Updated 05/14/2011 12:16 PM
Co-op & Condo Boards Consider Smoking Ban
It has become a hot button real estate issue: many condos and co-ops considering a vote to ban smoking in their buildings. NY1's Jill Urban filed this report.
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Some say it is a health issue, while others say it is violation of people’s rights.
Real estate attorney Eva Talel of Stroock & Stroock & Lavan says the issue is not about banning smoking as much as it is about preventing smoke from impacting other people.
"It's not a question of whether you can smoke in your apartment," says Talel. "Of course you can smoke in your own apartment. But when your smoke goes into a neighbor's apartment, then you are smoking in your neighbor's apartment, and your neighbor has a right to not have smoking taking place in their apartment."
Talel represents many co-op and condo boards and advises them to first try to remedy the situation. If they cannot physically prevent the smoke from seeping into the units, then, she says, banning smoking may be the best way to protect residents' health and the building.
"Since a landlord has a legal responsibility to fix a second hand smoke problem," Talel explains, "if they can’t fix it then they could be in breach of their duties, and they could be held accountable by the court."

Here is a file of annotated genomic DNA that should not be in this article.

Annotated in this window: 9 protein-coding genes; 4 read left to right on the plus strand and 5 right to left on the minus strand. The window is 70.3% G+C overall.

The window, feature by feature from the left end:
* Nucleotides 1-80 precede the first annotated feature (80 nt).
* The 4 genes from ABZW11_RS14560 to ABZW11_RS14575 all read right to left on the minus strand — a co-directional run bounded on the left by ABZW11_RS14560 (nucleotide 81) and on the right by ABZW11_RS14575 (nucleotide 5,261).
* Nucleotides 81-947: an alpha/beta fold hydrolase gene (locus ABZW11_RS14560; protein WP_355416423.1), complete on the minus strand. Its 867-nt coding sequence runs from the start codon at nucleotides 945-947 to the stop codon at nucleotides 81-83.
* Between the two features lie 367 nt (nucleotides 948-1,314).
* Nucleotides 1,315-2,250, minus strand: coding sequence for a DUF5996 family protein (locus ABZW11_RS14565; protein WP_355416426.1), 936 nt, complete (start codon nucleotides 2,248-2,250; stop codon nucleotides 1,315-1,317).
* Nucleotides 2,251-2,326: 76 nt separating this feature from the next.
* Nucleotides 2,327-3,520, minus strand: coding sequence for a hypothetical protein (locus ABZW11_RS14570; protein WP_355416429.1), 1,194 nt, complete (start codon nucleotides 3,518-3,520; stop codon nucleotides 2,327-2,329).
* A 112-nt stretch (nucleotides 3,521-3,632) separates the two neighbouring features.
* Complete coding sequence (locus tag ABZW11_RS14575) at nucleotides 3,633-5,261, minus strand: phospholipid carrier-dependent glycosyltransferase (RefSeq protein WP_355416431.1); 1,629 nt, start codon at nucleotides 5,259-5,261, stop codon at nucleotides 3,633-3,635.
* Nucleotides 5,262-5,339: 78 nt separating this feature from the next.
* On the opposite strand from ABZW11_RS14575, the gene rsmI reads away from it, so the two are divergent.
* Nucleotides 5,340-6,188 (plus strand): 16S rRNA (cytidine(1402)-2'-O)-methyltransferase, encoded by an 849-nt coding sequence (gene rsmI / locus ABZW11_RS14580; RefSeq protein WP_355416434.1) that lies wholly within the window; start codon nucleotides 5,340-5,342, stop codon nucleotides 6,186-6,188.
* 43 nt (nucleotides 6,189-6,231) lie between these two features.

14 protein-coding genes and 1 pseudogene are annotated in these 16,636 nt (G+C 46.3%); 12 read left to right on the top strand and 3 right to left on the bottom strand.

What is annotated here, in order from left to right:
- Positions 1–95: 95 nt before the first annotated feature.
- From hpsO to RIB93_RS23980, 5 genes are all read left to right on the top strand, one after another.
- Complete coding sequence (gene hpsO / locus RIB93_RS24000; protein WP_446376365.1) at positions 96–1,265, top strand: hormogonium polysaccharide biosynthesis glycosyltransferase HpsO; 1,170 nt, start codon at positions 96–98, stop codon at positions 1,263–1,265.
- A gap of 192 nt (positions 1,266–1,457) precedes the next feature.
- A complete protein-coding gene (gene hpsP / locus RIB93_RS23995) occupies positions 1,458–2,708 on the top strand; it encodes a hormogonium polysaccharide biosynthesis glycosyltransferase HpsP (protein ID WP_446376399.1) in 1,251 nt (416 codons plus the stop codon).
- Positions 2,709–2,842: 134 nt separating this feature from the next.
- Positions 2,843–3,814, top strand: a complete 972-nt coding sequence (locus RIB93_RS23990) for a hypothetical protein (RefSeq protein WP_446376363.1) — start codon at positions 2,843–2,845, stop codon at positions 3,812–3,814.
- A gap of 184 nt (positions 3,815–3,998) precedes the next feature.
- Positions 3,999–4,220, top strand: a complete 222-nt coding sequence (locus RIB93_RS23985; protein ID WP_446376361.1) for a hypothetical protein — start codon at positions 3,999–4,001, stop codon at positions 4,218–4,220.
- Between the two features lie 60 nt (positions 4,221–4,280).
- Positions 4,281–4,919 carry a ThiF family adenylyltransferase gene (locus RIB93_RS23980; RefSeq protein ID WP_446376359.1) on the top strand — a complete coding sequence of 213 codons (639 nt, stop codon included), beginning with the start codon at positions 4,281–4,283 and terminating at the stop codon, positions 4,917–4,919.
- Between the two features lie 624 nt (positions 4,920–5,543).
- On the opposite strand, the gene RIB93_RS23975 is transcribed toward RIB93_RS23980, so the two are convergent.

Many argue that it is not fair for a building to tell people what they can do in their own homes. But, Talel points out, many already do by requiring that 80% of floors be covered to limit noise.
However, Roberta Axelrod of Time Equities says tenants knew that before they moved in. She serves as a sponsor representative for 10 boards and says telling people what they can do in their homes after they have already lived there is a bad idea.
"It affects the market value as it's not normative in the market," says Axelrod. "It can result in litigation which is costly to the building, and it makes potential purchasers suspect as to what other kinds of rules might be passed that could infringe on their privacy."
Talel says a ban does not have to be all or nothing. A building can ease into the ban or grandfather people in.
While a board has yet to pass a smoking ban, many continue to discuss it.